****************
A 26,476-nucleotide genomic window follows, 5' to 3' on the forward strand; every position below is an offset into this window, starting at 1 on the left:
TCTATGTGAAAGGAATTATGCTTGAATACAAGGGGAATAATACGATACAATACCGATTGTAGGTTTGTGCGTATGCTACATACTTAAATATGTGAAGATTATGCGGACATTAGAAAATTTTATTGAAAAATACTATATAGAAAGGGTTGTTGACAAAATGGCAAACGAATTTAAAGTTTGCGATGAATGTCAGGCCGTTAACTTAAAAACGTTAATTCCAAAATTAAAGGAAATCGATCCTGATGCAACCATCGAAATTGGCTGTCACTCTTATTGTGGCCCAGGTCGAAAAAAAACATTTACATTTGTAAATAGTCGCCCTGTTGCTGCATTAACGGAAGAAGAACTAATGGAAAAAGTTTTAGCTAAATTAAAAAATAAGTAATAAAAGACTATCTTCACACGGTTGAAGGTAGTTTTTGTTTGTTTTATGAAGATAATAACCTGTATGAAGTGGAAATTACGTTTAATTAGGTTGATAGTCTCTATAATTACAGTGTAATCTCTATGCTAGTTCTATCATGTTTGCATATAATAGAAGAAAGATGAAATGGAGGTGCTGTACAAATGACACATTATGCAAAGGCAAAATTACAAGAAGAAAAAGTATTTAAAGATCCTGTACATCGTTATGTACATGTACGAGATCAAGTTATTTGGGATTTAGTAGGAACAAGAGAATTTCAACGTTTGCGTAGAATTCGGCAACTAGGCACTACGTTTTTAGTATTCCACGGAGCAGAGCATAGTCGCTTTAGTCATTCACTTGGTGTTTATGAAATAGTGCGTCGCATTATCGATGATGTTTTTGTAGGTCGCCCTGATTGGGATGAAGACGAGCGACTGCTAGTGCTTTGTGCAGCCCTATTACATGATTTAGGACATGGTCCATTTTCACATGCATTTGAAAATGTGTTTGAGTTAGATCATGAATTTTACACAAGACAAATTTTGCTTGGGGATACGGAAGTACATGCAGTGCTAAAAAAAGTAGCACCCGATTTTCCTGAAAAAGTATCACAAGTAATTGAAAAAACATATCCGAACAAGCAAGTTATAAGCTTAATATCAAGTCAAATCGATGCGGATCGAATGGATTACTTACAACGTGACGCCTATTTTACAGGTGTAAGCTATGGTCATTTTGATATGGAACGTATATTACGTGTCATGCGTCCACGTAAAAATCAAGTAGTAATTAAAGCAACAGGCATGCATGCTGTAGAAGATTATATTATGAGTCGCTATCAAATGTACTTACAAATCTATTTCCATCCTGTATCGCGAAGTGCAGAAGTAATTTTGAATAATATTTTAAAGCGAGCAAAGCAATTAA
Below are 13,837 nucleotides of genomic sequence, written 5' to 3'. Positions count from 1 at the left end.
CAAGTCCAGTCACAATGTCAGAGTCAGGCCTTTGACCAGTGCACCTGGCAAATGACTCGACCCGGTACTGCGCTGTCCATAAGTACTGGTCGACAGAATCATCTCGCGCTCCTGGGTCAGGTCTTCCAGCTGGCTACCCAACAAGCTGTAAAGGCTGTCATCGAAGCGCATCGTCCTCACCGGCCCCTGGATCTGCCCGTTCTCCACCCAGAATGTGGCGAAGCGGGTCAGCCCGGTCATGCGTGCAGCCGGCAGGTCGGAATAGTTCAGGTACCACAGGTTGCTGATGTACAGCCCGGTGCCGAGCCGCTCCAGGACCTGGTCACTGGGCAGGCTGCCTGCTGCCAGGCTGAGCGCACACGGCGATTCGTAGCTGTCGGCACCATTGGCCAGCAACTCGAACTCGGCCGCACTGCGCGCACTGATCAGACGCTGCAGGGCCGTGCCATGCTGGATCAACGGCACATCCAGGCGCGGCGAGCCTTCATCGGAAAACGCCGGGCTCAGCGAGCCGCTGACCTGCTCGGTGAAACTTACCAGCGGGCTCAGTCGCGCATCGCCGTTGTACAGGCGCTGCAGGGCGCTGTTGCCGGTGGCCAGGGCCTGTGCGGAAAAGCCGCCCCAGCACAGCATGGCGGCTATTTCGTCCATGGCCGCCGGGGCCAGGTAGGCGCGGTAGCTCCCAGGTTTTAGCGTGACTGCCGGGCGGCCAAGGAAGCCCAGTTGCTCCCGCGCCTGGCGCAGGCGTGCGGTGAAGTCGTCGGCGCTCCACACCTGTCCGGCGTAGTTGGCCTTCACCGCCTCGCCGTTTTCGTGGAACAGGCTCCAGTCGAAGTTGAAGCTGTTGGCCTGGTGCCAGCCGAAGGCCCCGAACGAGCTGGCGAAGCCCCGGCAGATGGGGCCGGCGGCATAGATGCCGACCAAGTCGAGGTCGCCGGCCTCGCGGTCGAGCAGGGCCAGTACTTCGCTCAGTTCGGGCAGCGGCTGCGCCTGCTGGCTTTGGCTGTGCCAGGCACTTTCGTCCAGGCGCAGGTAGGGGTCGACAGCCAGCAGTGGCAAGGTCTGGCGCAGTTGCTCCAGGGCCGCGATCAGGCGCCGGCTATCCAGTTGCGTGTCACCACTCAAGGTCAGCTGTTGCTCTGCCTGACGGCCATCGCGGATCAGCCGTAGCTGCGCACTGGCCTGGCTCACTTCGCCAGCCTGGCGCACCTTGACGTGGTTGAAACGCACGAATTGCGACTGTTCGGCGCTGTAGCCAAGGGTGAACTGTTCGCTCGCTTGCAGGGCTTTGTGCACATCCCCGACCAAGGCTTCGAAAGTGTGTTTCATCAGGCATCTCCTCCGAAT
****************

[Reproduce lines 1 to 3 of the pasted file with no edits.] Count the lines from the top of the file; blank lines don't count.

A 26,476-nucleotide genomic window follows, 5' to 3' on the forward strand; every position below is an offset into this window, starting at 1 on the left:
TCTATGTGAAAGGAATTATGCTTGAATACAAGGGGAATAATACGATACAATACCGATTGTAGGTTTGTGCGTATGCTACATACTTAAATATGTGAAGATTATGCGGACATTAGAAAATTTTATTGAAAAATACTATATAGAAAGGGTTGTTGACAAAATGGCAAACGAATTTAAAGTTTGCGATGAATGTCAGGCCGTTAACTTAAAAACGTTAATTCCAAAATTAAAGGAAATCGATCCTGATGCAACCATCGAAATTGGCTGTCACTCTTATTGTGGCCCAGGTCGAAAAAAAACATTTACATTTGTAAATAGTCGCCCTGTTGCTGCATTAACGGAAGAAGAACTAATGGAAAAAGTTTTAGCTAAATTAAAAAATAAGTAATAAAAGACTATCTTCACACGGTTGAAGGTAGTTTTTGTTTGTTTTATGAAGATAATAACCTGTATGAAGTGGAAATTACGTTTAATTAGGTTGATAGTCTCTATAATTACAGTGTAATCTCTATGCTAGTTCTATCATGTTTGCATATAATAGAAGAAAGATGAAATGGAGGTGCTGTACAAATGACACATTATGCAAAGGCAAAATTACAAGAAGAAAAAGTATTTAAAGATCCTGTACATCGTTATGTACATGTACGAGATCAAGTTATTTGGGATTTAGTAGGAACAAGAGAATTTCAACGTTTGCGTAGAATTCGGCAACTAGGCACTACGTTTTTAGTATTCCACGGAGCAGAGCATAGTCGCTTTAGTCATTCACTTGGTGTTTATGAAATAGTGCGTCGCATTATCGATGATGTTTTTGTAGGTCGCCCTGATTGGGATGAAGACGAGCGACTGCTAGTGCTTTGTGCAGCCCTATTACATGATTTAGGACATGGTCCATTTTCACATGCATTTGAAAATGTGTTTGAGTTAGATCATGAATTTTACACAAGACAAATTTTGCTTGGGGATACGGAAGTACATGCAGTGCTAAAAAAAGTAGCACCCGATTTTCCTGAAAAAGTATCACAAGTAATTGAAAAAACATATCCGAACAAGCAAGTTATAAGCTTAATATCAAGTCAAATCGATGCGGATCGAATGGATTACTTACAACGTGACGCCTATTTTACAGGTGTAAGCTATGGTCATTTTGATATGGAACGTATATTACGTGTCATGCGTCCACGTAAAAATCAAGTAGTAATTAAAGCAACAGGCATGCATGCTGTAGAAGATTATATTATGAGTCGCTATCAAATGTACTTACAAATCTATTTCCATCCTGTATCGCGAAGTGCAGAAGTAATTTTGAATAATATTTTAAAGCGAGCAAAGCAATTAA
Below are 13,837 nucleotides of genomic sequence, written 5' to 3'. Positions count from 1 at the left end.